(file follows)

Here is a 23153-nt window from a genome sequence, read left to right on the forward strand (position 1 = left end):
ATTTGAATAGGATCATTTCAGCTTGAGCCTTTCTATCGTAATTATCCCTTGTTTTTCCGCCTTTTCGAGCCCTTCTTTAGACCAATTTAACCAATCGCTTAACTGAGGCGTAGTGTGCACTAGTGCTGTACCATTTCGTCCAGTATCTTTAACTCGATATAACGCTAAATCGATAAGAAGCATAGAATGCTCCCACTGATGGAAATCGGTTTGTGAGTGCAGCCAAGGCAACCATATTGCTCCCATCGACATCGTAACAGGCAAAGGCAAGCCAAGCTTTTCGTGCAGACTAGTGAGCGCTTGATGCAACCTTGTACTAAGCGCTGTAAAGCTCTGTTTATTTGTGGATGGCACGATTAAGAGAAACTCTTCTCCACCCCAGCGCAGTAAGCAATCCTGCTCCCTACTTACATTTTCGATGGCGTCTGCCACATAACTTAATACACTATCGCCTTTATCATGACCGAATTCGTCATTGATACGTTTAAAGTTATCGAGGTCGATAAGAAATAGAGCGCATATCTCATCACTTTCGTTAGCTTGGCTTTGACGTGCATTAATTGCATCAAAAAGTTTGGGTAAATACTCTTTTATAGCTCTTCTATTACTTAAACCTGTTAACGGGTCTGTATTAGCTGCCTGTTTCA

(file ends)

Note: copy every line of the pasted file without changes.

Here is a 23153-nt window from a genome sequence, read left to right on the forward strand (position 1 = left end):
ATTTGAATAGGATCATTTCAGCTTGAGCCTTTCTATCGTAATTATCCCTTGTTTTTCCGCCTTTTCGAGCCCTTCTTTAGACCAATTTAACCAATCGCTTAACTGAGGCGTAGTGTGCACTAGTGCTGTACCATTTCGTCCAGTATCTTTAACTCGATATAACGCTAAATCGATAAGAAGCATAGAATGCTCCCACTGATGGAAATCGGTTTGTGAGTGCAGCCAAGGCAACCATATTGCTCCCATCGACATCGTAACAGGCAAAGGCAAGCCAAGCTTTTCGTGCAGACTAGTGAGCGCTTGATGCAACCTTGTACTAAGCGCTGTAAAGCTCTGTTTATTTGTGGATGGCACGATTAAGAGAAACTCTTCTCCACCCCAGCGCAGTAAGCAATCCTGCTCCCTACTTACATTTTCGATGGCGTCTGCCACATAACTTAATACACTATCGCCTTTATCATGACCGAATTCGTCATTGATACGTTTAAAGTTATCGAGGTCGATAAGAAATAGAGCGCATATCTCATCACTTTCGTTAGCTTGGCTTTGACGTGCATTAATTGCATCAAAAAGTTTGGGTAAATACTCTTTTATAGCTCTTCTATTACTTAAACCTGTTAACGGGTCTGTATTAGCTGCCTGTTTCA